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When I start my application fresh, or resume after a long time, MKMapView's notion of the userLocation is wrong and shows me in the middle of the sea.

I am using the following code:

self.mapView.centerCoordinate = self.mapView.userLocation.location.coordinate;
[mapView setCenterCoordinate:self.mapView.userLocation.location.coordinate zoomLevel:ZOOM_LEVEL animated:YES];

Happens after a lengthy resume of the app or brand new start....

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Hey, did you ever find a solution to this problem? Was the location in lat:0.0 and long:0.0? –  mbogh Aug 31 '11 at 13:02
    
I've hit this same issue as well, but there's little information online on how to resolve it. I'm curious if there's a cleaner way other than using the last known location. –  Gavin Miller Nov 2 '11 at 2:40

7 Answers 7

That's the expected behavior : the user location isn't always tracked by the iPhone using GPS (it would consume to much battery). So as soon as the map is displayed, the MKMapView instance shows the last 'best' user position it knows and then, improves the accuracy by activating the tracking (this is a seamless process, you don't have to care about it) .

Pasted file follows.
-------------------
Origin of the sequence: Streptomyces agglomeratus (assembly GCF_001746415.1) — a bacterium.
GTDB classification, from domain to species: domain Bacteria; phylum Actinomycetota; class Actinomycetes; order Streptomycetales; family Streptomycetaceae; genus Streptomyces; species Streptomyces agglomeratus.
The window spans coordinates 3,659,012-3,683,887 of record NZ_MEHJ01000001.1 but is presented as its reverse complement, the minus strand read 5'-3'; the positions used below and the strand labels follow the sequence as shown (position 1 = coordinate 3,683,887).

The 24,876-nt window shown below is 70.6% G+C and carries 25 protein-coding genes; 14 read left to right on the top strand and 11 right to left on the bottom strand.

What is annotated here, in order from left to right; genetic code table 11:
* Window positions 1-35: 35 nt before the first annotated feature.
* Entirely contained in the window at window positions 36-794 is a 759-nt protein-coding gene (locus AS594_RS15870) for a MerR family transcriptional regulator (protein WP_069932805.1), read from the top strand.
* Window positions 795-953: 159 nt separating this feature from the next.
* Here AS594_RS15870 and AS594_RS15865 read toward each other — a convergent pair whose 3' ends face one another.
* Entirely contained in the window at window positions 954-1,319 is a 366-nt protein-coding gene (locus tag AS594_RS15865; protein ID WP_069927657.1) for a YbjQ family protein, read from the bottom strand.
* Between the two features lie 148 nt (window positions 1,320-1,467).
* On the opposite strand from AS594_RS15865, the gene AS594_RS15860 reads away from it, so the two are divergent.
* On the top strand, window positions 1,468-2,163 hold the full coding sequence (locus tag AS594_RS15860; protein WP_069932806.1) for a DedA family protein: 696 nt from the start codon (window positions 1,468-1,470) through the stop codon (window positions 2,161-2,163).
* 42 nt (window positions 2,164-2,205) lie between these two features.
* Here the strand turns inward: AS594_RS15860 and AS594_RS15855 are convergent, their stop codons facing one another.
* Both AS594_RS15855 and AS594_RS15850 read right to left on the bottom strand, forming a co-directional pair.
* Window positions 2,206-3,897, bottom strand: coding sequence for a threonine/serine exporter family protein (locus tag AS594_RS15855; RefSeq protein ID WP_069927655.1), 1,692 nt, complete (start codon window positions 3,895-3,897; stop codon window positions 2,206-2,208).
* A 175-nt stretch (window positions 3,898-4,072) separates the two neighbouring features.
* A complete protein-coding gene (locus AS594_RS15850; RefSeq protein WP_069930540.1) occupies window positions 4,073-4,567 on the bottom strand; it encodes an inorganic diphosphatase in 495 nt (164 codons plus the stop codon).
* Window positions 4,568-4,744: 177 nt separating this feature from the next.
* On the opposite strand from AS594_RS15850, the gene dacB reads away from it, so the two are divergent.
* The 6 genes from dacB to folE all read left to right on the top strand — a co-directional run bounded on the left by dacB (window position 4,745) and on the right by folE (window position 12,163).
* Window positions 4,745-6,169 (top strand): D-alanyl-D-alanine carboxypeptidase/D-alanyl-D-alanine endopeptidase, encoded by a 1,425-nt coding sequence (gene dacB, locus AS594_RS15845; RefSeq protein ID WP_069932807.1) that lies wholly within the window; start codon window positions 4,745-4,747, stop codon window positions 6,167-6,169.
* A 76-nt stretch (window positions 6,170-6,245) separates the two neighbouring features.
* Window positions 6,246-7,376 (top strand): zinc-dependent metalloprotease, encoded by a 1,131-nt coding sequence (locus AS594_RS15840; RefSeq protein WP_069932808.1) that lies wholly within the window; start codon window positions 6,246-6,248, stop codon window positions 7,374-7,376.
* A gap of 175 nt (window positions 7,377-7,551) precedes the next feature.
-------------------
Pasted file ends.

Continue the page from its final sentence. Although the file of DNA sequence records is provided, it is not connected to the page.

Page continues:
You can monitor when the MKMapView updates the user location on the map by implementing the MKMapViewDelegate protocol. Just implement :

- (void)mapView:(MKMapView *)mapView didUpdateUserLocation:(MKUserLocation *)userLocation      {
    CLLocationAccuracy accuracy = userLocation.location.horizontalAccuracy;
    if (accuracy ......) {
    } 
}

(More info from the apple documentation here )

The code above in my example checks the accuracy of the position currently being displayed by the mapView and reacts accordingly.

[EDIT]
If showing the user location in the middle of the sea at first really bother you, you can you hide the user location until you get a location that is accurate/fresh enough.
To do so, set the showsUserLocation property of the MKMapView to NO at first until you get an accurate enough location (thanks to the previous delegate callback) and then set it to YES.
By doing you, you will avoid displaying a location that is not accurate or too old to be diplayed (there is a timestamp property in the CLLocation to check wether it's an old location or not)

N.B:You don't have to create a CLLocationManager instance on your side, the MKMapView creates one internally and publish locations it receives via this delegate selector.

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+1 you're the first person to address the viewing in the middle of the sea part of this question. –  Gavin Miller Nov 4 '11 at 19:10